Promoting diversity and flexible working isn’t just about feeling good — if done well, it might increase the number of talented people wanting to work at your organisation.
At least that’s the experience of Claire Foo, chief information officer at the Department of Environment, Land, Water and Planning, and the only female CIO in a Victorian government department.
Foo, who recently won a TechDiversity award for her advocacy for women in technology and public service management, has noticed a “huge increase” in both the number and calibre of job applicants thanks to DELWP’s promotion of diversity.
Creating a supportive culture plays a big part. Foo makes a point of “broadcasting” the fact she sometimes leaves work to pick up a sick child or attend parent-teacher interviews. This ensures other staff know it’s okay to work flexibly, she tells The Mandarin.
It’s something the department is known for — secretary Adam Fennessy has been vocal about his own effort to balance work and family, having done a stint part-time to care for children and still working from the country town outside Melbourne where he lives one day a week.
But leadership is about more than just setting norms. Since 2015 Foo has supported the establishment of a Women in ICT network in the department, which now has over 200 participants, who come together to network and listen to guest speakers. There are plans to expand it to other agencies.
You also need to be insistent. Being firm that she expects a 50-50 gender split on recruitment shortlists has led to an increase in the number of women being hired.
“Within roles in IT I’ve had to push very, very heavily to get that. I’ve often had the response that ‘in this particular field that’s not possible’,” Foo recalls.
“I say ‘no, this is your role, I’m asking you to do this, I expect 50-50’. I’ve had to push that very strongly. I’ve had a lot of pushback on that, which I think is surprising, particularly coming from a female CIO — you’d naturally assume that might be a focus.
“So part of my advice is to push on that, and demand it. It’s not unreasonable to ask for that 50-50 split.”
‘People in leadership roles are not perfect’
To promote increased representation of women in the department, Foo has instigated a student internship program within her division and is passionate about mentoring.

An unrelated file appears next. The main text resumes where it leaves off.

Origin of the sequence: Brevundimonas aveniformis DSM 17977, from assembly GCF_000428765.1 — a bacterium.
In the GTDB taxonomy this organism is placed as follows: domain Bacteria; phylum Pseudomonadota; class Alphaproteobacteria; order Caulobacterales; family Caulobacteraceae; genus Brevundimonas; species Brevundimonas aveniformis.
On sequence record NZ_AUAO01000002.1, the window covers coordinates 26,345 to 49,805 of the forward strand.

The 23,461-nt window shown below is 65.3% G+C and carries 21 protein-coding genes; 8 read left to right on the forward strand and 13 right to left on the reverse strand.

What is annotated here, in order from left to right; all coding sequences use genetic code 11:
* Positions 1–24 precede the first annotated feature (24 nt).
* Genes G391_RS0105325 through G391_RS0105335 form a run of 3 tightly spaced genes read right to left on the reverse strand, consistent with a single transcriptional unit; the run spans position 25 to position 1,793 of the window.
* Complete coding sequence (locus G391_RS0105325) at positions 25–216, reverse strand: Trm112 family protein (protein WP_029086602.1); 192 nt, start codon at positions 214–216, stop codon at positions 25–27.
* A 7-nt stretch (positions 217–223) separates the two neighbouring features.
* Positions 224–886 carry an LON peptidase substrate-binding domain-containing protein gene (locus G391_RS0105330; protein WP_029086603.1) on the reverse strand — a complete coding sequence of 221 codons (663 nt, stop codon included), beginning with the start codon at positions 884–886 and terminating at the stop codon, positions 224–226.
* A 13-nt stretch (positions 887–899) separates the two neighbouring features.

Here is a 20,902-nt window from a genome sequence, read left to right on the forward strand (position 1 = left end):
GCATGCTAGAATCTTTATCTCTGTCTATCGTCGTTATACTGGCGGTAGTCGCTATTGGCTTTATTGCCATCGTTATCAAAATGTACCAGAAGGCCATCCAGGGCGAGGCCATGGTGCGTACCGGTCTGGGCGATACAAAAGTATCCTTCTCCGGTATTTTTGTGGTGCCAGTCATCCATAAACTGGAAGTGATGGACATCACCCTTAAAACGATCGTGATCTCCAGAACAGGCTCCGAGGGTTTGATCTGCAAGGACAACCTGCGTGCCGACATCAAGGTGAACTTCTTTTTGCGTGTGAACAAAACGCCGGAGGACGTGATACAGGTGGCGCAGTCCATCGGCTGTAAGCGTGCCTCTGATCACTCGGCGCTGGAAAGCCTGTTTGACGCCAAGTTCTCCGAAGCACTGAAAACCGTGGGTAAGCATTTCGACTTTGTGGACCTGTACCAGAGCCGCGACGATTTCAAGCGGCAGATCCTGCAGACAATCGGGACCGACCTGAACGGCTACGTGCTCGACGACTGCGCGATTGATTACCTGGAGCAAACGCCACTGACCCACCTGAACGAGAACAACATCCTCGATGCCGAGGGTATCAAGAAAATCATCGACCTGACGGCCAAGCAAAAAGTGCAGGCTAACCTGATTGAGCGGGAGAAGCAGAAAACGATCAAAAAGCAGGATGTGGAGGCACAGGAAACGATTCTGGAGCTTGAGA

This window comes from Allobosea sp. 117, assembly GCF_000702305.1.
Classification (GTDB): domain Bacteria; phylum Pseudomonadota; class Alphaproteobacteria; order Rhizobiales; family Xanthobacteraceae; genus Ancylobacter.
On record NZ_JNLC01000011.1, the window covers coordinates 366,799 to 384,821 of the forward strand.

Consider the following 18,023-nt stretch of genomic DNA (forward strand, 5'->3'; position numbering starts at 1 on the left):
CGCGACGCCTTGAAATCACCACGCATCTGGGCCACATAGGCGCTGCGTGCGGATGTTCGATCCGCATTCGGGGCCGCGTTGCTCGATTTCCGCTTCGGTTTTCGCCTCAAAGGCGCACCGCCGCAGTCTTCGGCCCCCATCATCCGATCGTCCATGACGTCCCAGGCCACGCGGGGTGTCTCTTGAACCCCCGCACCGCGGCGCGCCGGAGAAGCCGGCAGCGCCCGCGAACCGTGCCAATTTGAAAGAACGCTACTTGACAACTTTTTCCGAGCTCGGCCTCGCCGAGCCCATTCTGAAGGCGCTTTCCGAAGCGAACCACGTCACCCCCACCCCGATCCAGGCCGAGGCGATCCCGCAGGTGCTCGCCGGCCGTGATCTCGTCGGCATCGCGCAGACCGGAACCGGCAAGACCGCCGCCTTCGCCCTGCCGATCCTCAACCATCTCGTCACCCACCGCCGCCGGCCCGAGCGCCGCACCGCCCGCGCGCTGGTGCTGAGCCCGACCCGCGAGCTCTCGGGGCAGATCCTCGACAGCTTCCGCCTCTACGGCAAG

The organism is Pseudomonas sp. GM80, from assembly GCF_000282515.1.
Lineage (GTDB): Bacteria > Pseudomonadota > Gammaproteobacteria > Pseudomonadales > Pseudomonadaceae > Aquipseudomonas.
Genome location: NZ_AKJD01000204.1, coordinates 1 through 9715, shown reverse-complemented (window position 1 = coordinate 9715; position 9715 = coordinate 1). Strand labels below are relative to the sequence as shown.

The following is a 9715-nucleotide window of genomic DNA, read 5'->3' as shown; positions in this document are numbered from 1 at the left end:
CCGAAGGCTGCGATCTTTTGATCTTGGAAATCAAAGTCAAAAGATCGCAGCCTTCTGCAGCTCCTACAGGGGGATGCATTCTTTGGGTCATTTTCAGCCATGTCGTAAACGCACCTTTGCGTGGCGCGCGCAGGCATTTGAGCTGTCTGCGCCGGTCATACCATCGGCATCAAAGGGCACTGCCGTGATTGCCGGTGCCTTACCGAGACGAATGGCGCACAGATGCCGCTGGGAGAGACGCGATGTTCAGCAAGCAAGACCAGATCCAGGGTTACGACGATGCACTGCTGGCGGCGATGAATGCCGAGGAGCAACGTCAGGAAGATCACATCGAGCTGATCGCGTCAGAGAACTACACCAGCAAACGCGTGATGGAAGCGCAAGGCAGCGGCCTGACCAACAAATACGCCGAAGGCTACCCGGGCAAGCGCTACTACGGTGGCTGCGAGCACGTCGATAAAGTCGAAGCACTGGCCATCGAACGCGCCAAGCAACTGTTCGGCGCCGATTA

“Mentoring assists women significantly. I’ve got a number of people I mentor at the moment, because I think it assists them to build up that courage,” she explains.
“And perhaps understanding that people in leadership roles are not perfect, they’re people as well. So understanding I’m sometimes second-guessing, wondering about this or that, juggling home life et cetera. There are those challenges for everybody. For females especially it helps to see the breadth of people.”
Gradually more women are becoming involved in both technology and the upper reaches of the bureaucracy. Although IT in particular still remains heavily male, cultural change is happening.
Foo also thinks that as tech has come to be seen less as a back office operation and more as a core part of business, more people without technical backgrounds — including many women — are becoming interested in it and changing the face of IT.
It’s not just about the organisation changing, though. Foo believes women need to back themselves to succeed and branch out on new challenges. As someone who started out studying Italian at university and ended up running IT for a large government department, it’s something she knows a bit about.
Foo notes that research shows men are more likely to apply for a job even if they don’t meet all the criteria; in a similar situation women often won’t take that first step.
“My background from years ago was not actually in technology, so I’ve come into it through a fairly circuitous route in that ‘okay, give it a shot, back yourself’. I guess that Cheryl Sandberg ‘lean in’ type approach,” she says.
“Can you do it? Well if a male thinks he can do it, why don’t I think I can do it? Ask yourself those kinds of questions.”